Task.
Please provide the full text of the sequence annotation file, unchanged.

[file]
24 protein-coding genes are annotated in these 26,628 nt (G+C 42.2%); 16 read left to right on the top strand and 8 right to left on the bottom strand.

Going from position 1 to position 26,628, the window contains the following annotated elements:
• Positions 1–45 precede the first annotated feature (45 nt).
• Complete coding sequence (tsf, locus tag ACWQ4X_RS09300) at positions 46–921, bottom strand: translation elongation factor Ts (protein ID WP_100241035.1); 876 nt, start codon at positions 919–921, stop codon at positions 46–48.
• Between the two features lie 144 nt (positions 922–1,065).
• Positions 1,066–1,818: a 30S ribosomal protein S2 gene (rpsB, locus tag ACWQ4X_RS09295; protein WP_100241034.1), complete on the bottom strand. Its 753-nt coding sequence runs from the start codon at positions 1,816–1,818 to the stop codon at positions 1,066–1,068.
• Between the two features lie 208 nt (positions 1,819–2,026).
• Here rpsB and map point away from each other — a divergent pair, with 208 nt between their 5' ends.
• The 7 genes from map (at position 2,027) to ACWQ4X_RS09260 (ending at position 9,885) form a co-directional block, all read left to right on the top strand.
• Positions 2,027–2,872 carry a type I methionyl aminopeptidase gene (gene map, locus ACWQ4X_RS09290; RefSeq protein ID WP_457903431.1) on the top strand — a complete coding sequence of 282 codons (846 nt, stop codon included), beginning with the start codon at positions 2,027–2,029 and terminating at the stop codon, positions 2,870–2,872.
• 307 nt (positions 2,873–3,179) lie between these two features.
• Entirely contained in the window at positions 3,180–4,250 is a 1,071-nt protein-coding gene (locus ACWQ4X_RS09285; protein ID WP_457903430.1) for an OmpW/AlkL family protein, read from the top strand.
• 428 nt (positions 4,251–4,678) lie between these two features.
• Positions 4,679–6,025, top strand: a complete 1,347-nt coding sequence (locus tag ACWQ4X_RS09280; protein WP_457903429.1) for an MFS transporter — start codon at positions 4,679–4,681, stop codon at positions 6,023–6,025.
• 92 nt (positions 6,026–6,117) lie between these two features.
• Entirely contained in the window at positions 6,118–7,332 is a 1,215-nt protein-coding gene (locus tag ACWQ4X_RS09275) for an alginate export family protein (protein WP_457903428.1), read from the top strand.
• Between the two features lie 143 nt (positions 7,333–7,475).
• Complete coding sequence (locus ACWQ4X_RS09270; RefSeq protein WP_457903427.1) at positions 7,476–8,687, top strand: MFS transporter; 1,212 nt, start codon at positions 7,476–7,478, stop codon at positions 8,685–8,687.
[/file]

24 protein-coding genes are annotated in these 26,628 nt (G+C 42.2%); 16 read left to right on the top strand and 8 right to left on the bottom strand.

Going from position 1 to position 26,628, the window contains the following annotated elements:
• Positions 1–45 precede the first annotated feature (45 nt).
• Complete coding sequence (tsf, locus tag ACWQ4X_RS09300) at positions 46–921, bottom strand: translation elongation factor Ts (protein ID WP_100241035.1); 876 nt, start codon at positions 919–921, stop codon at positions 46–48.
• Between the two features lie 144 nt (positions 922–1,065).
• Positions 1,066–1,818: a 30S ribosomal protein S2 gene (rpsB, locus tag ACWQ4X_RS09295; protein WP_100241034.1), complete on the bottom strand. Its 753-nt coding sequence runs from the start codon at positions 1,816–1,818 to the stop codon at positions 1,066–1,068.
• Between the two features lie 208 nt (positions 1,819–2,026).
• Here rpsB and map point away from each other — a divergent pair, with 208 nt between their 5' ends.
• The 7 genes from map (at position 2,027) to ACWQ4X_RS09260 (ending at position 9,885) form a co-directional block, all read left to right on the top strand.
• Positions 2,027–2,872 carry a type I methionyl aminopeptidase gene (gene map, locus ACWQ4X_RS09290; RefSeq protein ID WP_457903431.1) on the top strand — a complete coding sequence of 282 codons (846 nt, stop codon included), beginning with the start codon at positions 2,027–2,029 and terminating at the stop codon, positions 2,870–2,872.
• 307 nt (positions 2,873–3,179) lie between these two features.
• Entirely contained in the window at positions 3,180–4,250 is a 1,071-nt protein-coding gene (locus ACWQ4X_RS09285; protein ID WP_457903430.1) for an OmpW/AlkL family protein, read from the top strand.
• 428 nt (positions 4,251–4,678) lie between these two features.
• Positions 4,679–6,025, top strand: a complete 1,347-nt coding sequence (locus tag ACWQ4X_RS09280; protein WP_457903429.1) for an MFS transporter — start codon at positions 4,679–4,681, stop codon at positions 6,023–6,025.
• 92 nt (positions 6,026–6,117) lie between these two features.
• Entirely contained in the window at positions 6,118–7,332 is a 1,215-nt protein-coding gene (locus tag ACWQ4X_RS09275) for an alginate export family protein (protein WP_457903428.1), read from the top strand.
• Between the two features lie 143 nt (positions 7,333–7,475).
• Complete coding sequence (locus ACWQ4X_RS09270; RefSeq protein WP_457903427.1) at positions 7,476–8,687, top strand: MFS transporter; 1,212 nt, start codon at positions 7,476–7,478, stop codon at positions 8,685–8,687.